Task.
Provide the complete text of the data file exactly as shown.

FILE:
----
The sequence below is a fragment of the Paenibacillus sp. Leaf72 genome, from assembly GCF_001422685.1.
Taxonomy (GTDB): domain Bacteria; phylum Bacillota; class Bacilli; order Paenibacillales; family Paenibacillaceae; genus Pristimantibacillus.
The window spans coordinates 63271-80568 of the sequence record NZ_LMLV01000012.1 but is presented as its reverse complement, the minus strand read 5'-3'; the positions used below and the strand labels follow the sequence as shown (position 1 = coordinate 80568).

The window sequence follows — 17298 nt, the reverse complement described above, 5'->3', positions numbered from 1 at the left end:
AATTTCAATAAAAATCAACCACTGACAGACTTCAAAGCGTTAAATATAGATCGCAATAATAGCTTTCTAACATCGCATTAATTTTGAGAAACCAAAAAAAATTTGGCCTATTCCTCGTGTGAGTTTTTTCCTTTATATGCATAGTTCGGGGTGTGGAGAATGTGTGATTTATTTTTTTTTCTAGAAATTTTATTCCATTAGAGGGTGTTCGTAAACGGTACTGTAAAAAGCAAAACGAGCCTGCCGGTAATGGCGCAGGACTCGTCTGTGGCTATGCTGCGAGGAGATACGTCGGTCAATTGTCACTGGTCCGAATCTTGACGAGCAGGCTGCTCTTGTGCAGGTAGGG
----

The sequence below is a fragment of the Paenibacillus sp. Leaf72 genome, from assembly GCF_001422685.1.
Taxonomy (GTDB): domain Bacteria; phylum Bacillota; class Bacilli; order Paenibacillales; family Paenibacillaceae; genus Pristimantibacillus.
The window spans coordinates 63271-80568 of the sequence record NZ_LMLV01000012.1 but is presented as its reverse complement, the minus strand read 5'-3'; the positions used below and the strand labels follow the sequence as shown (position 1 = coordinate 80568).

The window sequence follows — 17298 nt, the reverse complement described above, 5'->3', positions numbered from 1 at the left end:
AATTTCAATAAAAATCAACCACTGACAGACTTCAAAGCGTTAAATATAGATCGCAATAATAGCTTTCTAACATCGCATTAATTTTGAGAAACCAAAAAAAATTTGGCCTATTCCTCGTGTGAGTTTTTTCCTTTATATGCATAGTTCGGGGTGTGGAGAATGTGTGATTTATTTTTTTTTCTAGAAATTTTATTCCATTAGAGGGTGTTCGTAAACGGTACTGTAAAAAGCAAAACGAGCCTGCCGGTAATGGCGCAGGACTCGTCTGTGGCTATGCTGCGAGGAGATACGTCGGTCAATTGTCACTGGTCCGAATCTTGACGAGCAGGCTGCTCTTGTGCAGGTAGGG